We are proud to share with you the award-winning photographs from our 10th international competition celebrating the very best in documentary family photography.
Preliminary round guest judges Irmina Walczak (Poland), Julia Chang-Lomonico (United States) and Zun Lee (Canada)were asked to choose three photographs and one photo series or photo story that they personally believe deserves recognition.
This started out as a story about my father’s suicide attempt. When I was two years old, he went into the woods with the intention of never coming back. This project was an investigation into the traces of a well-kept family secret. While I was revisiting my parents’ trauma – its places, objects and memories that I could not call my own – I found it here, inside myself. My body always knew. This is no longer a story about a suicide attempt. This is about the impossibility of secrets, about what we are sharing when we hide. This is about pain inflicted out of love, about the complexity of silence, and the unexplainable sadness of a boy. Mum, Dad, this is your trauma, that you kept wrapped up in countless colorful blankets and yet unknowingly handed over to me in a loving embrace. I will carry it with care.
My dad cries a lot these days. Any sad movie never made him cry before. He didn’t cry when our dog died and when his son shaved his head to join the navy. He also didn’t cry on the day that his dad passed away and his mom abandoned him when he was six years old. And now I see his tears very often. “Men don’t cry.” He said this to me, who used to cry a lot, like a habit. He said I have to learn how to hold tears to be a ‘man.’ When he was a kid, he held his tears to protect himself from people who despised him just because he was an orphan. After he had a family, he didn’t cry to protect his wife and sons from this harsh world. The tears he held slowly rose from his feet to lachrymal gland. And the night the ‘man’ realized that he can’t hold anymore, the tears were already flowing on his cheeks. Now I see dad’s tears that nobody hadn’t noticed filling up inside of him. I asked if I could take a photograph of him when he was crying. Even at this moment, he tries to be a ‘man’. “Yes, but don’t show this to your mom. She will cry.”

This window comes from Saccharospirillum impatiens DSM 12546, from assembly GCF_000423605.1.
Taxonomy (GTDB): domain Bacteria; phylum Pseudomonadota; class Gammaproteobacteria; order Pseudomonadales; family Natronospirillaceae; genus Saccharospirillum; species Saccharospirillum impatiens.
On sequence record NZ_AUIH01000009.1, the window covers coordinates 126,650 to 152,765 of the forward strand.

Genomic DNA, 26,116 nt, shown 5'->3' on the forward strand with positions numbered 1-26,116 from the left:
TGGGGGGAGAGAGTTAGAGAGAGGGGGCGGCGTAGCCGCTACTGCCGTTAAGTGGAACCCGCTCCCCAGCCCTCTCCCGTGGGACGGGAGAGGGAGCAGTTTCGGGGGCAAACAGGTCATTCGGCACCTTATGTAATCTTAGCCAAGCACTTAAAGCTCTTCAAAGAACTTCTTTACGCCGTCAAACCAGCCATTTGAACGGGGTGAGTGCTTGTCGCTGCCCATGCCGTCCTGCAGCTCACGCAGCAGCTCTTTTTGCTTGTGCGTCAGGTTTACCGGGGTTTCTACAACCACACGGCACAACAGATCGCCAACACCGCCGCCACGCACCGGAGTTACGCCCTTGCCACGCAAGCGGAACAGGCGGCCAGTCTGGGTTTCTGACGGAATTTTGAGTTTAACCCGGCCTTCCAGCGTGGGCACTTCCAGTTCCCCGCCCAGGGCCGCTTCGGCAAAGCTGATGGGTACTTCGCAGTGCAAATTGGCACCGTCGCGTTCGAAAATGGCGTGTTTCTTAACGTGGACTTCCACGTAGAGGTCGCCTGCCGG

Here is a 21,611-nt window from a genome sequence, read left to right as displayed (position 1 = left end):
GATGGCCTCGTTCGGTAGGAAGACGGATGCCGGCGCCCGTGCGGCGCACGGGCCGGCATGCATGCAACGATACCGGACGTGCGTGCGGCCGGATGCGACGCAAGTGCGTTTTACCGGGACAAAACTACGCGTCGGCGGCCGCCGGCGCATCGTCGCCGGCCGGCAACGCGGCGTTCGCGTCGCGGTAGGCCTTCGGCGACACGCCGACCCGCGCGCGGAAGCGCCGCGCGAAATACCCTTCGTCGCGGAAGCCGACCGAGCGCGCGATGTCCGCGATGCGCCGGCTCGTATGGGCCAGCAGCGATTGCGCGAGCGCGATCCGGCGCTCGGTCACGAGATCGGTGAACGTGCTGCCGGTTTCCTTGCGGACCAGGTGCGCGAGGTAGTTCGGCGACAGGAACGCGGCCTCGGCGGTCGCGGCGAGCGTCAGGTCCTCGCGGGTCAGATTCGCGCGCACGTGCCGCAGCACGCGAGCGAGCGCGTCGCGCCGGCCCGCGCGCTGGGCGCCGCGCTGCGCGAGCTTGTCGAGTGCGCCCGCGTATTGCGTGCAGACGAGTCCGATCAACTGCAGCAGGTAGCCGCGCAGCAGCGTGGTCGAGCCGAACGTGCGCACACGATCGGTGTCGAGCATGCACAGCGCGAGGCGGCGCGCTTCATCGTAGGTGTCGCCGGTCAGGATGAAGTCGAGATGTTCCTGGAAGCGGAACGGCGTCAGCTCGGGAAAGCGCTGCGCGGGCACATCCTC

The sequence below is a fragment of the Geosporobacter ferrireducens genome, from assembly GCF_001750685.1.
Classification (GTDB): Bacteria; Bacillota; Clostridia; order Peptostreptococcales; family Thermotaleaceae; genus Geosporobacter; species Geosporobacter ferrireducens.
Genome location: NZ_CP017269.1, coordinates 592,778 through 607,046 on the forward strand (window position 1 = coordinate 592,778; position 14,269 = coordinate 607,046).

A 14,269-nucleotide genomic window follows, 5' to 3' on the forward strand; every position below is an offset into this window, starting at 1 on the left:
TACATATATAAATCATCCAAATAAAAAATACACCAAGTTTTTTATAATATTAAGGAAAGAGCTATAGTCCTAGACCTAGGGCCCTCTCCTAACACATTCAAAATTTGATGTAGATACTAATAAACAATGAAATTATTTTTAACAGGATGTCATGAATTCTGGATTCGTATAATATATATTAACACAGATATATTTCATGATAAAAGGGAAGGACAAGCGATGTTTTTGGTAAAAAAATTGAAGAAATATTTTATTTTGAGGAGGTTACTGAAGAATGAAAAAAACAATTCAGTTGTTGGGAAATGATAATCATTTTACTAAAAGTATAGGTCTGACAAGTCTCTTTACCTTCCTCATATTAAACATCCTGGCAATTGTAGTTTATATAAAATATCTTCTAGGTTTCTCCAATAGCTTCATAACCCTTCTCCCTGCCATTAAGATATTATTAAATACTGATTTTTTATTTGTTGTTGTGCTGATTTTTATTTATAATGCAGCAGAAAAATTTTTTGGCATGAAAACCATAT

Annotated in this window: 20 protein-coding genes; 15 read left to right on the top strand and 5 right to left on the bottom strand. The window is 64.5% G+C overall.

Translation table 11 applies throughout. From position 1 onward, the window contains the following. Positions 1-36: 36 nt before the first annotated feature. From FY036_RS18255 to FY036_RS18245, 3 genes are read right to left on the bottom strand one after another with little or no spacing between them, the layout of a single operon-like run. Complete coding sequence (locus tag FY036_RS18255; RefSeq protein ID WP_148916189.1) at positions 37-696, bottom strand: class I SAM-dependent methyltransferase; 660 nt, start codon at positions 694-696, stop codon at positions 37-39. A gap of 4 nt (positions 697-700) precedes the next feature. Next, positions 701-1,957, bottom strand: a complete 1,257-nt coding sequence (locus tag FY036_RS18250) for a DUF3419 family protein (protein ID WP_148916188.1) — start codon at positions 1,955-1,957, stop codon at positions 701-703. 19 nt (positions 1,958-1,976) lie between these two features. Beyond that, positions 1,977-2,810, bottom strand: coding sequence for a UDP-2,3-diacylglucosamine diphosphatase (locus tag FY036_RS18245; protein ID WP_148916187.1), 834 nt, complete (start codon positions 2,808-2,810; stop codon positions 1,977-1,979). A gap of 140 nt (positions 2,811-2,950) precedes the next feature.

Here in New York, the pandemic started like a bomb. Hospitals were full and morgues were overflowing. Ambulance sirens blared around the clock, reminding us not to take life for granted. My husband and I are sustaining the unsustainable: working from home without childcare, forgoing sleep to meet deadlines, and overseeing remote school for the first year and a half. As stress builds, we have not lost sight of our luck. Our children keep us going. I admire how they honor their feelings. Children have a unique ability to experience love, joy, and fear simultaneously, without compartmentalizing their experiences. My images explore their play and angst as we adapt to the new normal.
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